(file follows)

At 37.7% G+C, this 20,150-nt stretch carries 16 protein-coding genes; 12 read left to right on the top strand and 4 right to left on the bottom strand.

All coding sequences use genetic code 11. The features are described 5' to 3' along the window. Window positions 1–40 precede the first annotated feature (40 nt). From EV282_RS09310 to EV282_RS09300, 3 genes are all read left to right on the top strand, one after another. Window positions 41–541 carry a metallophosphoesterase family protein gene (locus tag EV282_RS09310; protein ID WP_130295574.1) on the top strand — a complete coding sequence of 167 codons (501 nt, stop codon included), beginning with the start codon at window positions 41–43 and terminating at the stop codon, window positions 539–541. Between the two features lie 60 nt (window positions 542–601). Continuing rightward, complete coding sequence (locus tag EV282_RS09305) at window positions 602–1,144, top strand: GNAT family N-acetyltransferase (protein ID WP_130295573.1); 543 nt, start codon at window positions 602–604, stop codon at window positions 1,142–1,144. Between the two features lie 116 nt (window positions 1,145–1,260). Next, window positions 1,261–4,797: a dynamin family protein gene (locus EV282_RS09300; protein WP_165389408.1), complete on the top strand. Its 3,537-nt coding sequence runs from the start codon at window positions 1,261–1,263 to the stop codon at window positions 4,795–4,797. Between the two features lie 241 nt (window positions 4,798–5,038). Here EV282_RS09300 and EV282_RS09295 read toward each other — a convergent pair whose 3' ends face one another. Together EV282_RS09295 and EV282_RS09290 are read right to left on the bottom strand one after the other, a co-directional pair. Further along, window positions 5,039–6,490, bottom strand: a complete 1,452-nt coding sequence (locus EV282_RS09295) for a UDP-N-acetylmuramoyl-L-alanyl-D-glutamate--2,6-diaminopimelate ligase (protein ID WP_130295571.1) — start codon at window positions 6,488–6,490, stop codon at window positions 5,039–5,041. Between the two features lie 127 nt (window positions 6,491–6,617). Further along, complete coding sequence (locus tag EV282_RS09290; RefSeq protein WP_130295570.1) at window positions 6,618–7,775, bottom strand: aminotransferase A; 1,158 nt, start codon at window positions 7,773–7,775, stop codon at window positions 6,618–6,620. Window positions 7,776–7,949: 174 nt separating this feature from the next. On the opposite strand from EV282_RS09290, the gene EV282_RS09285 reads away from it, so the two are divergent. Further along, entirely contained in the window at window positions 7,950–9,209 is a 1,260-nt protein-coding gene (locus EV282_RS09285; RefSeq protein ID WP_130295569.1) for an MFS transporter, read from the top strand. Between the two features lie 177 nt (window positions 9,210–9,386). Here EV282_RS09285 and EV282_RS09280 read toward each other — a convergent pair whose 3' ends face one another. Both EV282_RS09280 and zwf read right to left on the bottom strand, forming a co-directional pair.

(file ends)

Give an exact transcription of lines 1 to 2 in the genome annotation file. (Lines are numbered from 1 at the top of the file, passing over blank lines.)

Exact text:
At 37.7% G+C, this 20,150-nt stretch carries 16 protein-coding genes; 12 read left to right on the top strand and 4 right to left on the bottom strand.

All coding sequences use genetic code 11. The features are described 5' to 3' along the window. Window positions 1–40 precede the first annotated feature (40 nt). From EV282_RS09310 to EV282_RS09300, 3 genes are all read left to right on the top strand, one after another. Window positions 41–541 carry a metallophosphoesterase family protein gene (locus tag EV282_RS09310; protein ID WP_130295574.1) on the top strand — a complete coding sequence of 167 codons (501 nt, stop codon included), beginning with the start codon at window positions 41–43 and terminating at the stop codon, window positions 539–541. Between the two features lie 60 nt (window positions 542–601). Continuing rightward, complete coding sequence (locus tag EV282_RS09305) at window positions 602–1,144, top strand: GNAT family N-acetyltransferase (protein ID WP_130295573.1); 543 nt, start codon at window positions 602–604, stop codon at window positions 1,142–1,144. Between the two features lie 116 nt (window positions 1,145–1,260). Next, window positions 1,261–4,797: a dynamin family protein gene (locus EV282_RS09300; protein WP_165389408.1), complete on the top strand. Its 3,537-nt coding sequence runs from the start codon at window positions 1,261–1,263 to the stop codon at window positions 4,795–4,797. Between the two features lie 241 nt (window positions 4,798–5,038). Here EV282_RS09300 and EV282_RS09295 read toward each other — a convergent pair whose 3' ends face one another. Together EV282_RS09295 and EV282_RS09290 are read right to left on the bottom strand one after the other, a co-directional pair. Further along, window positions 5,039–6,490, bottom strand: a complete 1,452-nt coding sequence (locus EV282_RS09295) for a UDP-N-acetylmuramoyl-L-alanyl-D-glutamate--2,6-diaminopimelate ligase (protein ID WP_130295571.1) — start codon at window positions 6,488–6,490, stop codon at window positions 5,039–5,041. Between the two features lie 127 nt (window positions 6,491–6,617). Further along, complete coding sequence (locus tag EV282_RS09290; RefSeq protein WP_130295570.1) at window positions 6,618–7,775, bottom strand: aminotransferase A; 1,158 nt, start codon at window positions 7,773–7,775, stop codon at window positions 6,618–6,620. Window positions 7,776–7,949: 174 nt separating this feature from the next. On the opposite strand from EV282_RS09290, the gene EV282_RS09285 reads away from it, so the two are divergent. Further along, entirely contained in the window at window positions 7,950–9,209 is a 1,260-nt protein-coding gene (locus EV282_RS09285; RefSeq protein ID WP_130295569.1) for an MFS transporter, read from the top strand. Between the two features lie 177 nt (window positions 9,210–9,386). Here EV282_RS09285 and EV282_RS09280 read toward each other — a convergent pair whose 3' ends face one another. Both EV282_RS09280 and zwf read right to left on the bottom strand, forming a co-directional pair.